I could see interference with proper drainage of the furnace when the same line is used for the a/c.

So imo it is better to keep the furnace condensate line separate.

The volume/flow rate of water combined normally should be far lower than what a regular faucet flows.
[OP]
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Jun 24, 2015
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not sure what negative pressure is, water drips from the coils and collets into a pan, it drains out of the side of the duct work into a hose that is sitting on top of my floor drain, and often into a puddle in my furnace room if someone trips over the hose and it gets moved

I am simply removing the tripping hazard and the potential for a puddle and eliminating it by wanting to connect it to a hose that is alredy going into the floor drain, im sure there is a trap in my floor drain already so I dont get this whole no trap thing? the floor drains always have water in them, well atleast mine does
Hi
Sr. Member
Dec 6, 2020
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GoodFellaz wrote: I don't really know why or how a hi efficiency furnace needs one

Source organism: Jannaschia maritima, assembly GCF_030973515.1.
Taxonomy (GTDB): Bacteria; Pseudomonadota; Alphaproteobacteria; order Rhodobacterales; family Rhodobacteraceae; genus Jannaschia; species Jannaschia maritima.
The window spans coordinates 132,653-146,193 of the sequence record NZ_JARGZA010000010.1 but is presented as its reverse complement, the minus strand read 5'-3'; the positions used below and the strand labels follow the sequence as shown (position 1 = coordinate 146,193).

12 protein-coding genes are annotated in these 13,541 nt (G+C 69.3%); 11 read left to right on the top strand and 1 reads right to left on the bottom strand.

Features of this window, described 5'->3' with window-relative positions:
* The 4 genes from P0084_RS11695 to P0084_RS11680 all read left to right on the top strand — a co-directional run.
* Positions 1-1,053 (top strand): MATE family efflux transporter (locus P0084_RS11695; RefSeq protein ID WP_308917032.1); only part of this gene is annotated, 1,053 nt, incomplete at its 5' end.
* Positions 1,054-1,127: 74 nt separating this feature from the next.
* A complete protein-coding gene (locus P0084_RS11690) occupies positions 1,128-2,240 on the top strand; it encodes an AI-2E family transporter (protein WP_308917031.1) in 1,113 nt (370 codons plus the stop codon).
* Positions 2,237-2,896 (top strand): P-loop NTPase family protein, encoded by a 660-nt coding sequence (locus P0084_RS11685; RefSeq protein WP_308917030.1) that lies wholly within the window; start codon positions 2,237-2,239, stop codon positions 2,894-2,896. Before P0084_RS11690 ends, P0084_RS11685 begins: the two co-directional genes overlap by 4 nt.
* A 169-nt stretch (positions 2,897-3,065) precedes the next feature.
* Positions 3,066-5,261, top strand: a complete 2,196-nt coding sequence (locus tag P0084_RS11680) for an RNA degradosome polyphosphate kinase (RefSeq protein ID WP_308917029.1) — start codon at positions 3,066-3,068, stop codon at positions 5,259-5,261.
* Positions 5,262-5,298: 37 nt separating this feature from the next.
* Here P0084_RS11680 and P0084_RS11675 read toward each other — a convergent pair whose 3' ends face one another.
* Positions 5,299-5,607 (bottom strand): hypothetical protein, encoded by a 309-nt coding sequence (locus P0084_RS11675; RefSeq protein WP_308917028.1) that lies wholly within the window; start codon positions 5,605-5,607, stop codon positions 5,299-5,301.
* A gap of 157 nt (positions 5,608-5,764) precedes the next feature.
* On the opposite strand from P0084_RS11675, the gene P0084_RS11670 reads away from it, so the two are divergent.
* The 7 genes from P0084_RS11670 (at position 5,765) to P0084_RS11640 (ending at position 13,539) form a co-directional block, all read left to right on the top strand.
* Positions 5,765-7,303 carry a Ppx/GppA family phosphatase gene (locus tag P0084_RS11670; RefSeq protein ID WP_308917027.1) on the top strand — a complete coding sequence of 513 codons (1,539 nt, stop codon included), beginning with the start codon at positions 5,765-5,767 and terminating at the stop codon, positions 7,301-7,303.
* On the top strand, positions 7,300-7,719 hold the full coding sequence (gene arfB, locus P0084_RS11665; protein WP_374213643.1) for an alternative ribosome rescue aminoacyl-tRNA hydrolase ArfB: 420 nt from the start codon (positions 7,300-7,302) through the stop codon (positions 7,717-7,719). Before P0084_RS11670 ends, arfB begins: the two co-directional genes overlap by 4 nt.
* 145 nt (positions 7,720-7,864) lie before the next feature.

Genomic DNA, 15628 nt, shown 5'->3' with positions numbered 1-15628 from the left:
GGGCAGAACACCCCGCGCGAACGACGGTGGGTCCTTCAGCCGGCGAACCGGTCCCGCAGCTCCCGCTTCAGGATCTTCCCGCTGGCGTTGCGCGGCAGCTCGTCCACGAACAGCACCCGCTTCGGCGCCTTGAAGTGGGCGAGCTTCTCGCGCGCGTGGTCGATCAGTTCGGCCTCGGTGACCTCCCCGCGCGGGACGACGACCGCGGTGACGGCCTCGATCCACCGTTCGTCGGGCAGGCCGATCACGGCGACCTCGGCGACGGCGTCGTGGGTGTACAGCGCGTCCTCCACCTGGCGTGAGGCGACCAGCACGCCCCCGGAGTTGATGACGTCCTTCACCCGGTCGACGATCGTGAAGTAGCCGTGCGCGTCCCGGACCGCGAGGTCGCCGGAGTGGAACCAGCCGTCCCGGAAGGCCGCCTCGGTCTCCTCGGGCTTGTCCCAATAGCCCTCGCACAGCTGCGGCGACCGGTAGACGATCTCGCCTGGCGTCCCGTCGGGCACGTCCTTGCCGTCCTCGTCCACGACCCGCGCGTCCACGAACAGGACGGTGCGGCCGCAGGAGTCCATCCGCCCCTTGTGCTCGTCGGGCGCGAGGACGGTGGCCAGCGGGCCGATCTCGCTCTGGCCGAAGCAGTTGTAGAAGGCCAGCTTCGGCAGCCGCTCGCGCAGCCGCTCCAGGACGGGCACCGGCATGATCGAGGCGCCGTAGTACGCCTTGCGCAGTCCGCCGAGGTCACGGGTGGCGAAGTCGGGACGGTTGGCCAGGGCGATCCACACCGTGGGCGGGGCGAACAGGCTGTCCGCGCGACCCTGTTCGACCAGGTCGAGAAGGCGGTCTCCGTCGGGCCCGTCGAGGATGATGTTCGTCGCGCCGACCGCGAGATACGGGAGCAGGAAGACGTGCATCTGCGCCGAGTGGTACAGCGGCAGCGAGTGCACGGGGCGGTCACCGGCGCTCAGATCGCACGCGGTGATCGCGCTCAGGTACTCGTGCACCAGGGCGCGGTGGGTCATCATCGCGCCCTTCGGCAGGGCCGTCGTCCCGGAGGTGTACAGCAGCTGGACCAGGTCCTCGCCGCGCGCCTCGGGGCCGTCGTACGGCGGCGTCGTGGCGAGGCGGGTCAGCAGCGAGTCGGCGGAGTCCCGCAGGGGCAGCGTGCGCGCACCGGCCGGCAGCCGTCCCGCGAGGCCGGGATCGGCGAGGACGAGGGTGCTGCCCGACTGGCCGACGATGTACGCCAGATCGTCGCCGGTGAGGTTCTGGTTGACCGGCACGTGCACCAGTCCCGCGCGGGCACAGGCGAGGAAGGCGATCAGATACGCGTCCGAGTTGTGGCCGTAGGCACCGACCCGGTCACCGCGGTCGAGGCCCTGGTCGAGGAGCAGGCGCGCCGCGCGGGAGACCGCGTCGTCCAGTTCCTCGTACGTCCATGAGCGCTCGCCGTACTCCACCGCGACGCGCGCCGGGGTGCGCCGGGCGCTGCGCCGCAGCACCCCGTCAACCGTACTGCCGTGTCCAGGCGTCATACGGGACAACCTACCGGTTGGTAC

High efficiency furnaces extract so much heat from hot gasses created during combustion that water vapor in the combustion gases condenses into liquid water. This water has to be drained, hence the need for a condensate drain.
[OP]
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Jun 24, 2015
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cool, and what is this about negative pressure? does my AC condensate actually need a U trap, or P trap or what ever they call it?
Hi
Sr. Member
Oct 19, 2020
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GTA
GoodFellaz wrote: not sure what negative pressure is, water drips from the coils and collets into a pan, it drains out of the side of the duct work into a hose that is sitting on top of my floor drain, and often into a puddle in my furnace room if someone trips over the hose and it gets moved

I am simply removing the tripping hazard and the potential for a puddle and eliminating it by wanting to connect it to a hose that is alredy going into the floor drain, im sure there is a trap in my floor drain already so I dont get this whole no trap thing? the floor drains always have water in them, well atleast mine does
Negative pressure in layman's terms is suction, positive, blowing out.

The furnace itself has a trap in it to allow water to drain properly by preventing air from being sucked in.
The a/c coil has a drain line, and it is under positive pressure - air blowing out whenever the blower is on

The air blowing out can interfere with proper furnace condensate drainage.

Please keep the furnace condensate line completely separate from a/c drain line. These should not share the same common condensate line - doesn't matter where they connect.